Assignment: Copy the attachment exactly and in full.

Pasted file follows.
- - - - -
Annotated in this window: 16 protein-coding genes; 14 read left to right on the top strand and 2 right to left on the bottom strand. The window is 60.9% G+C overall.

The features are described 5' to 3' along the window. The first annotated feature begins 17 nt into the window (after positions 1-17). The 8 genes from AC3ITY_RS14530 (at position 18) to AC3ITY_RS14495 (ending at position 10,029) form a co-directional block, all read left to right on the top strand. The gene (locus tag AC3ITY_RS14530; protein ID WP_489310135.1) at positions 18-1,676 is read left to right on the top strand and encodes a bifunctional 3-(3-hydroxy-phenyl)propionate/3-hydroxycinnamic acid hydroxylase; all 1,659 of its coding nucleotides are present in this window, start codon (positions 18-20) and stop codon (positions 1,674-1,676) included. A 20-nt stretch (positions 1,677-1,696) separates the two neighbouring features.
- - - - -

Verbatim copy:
Annotated in this window: 16 protein-coding genes; 14 read left to right on the top strand and 2 right to left on the bottom strand. The window is 60.9% G+C overall.

The features are described 5' to 3' along the window. The first annotated feature begins 17 nt into the window (after positions 1-17). The 8 genes from AC3ITY_RS14530 (at position 18) to AC3ITY_RS14495 (ending at position 10,029) form a co-directional block, all read left to right on the top strand. The gene (locus tag AC3ITY_RS14530; protein ID WP_489310135.1) at positions 18-1,676 is read left to right on the top strand and encodes a bifunctional 3-(3-hydroxy-phenyl)propionate/3-hydroxycinnamic acid hydroxylase; all 1,659 of its coding nucleotides are present in this window, start codon (positions 18-20) and stop codon (positions 1,674-1,676) included. A 20-nt stretch (positions 1,677-1,696) separates the two neighbouring features.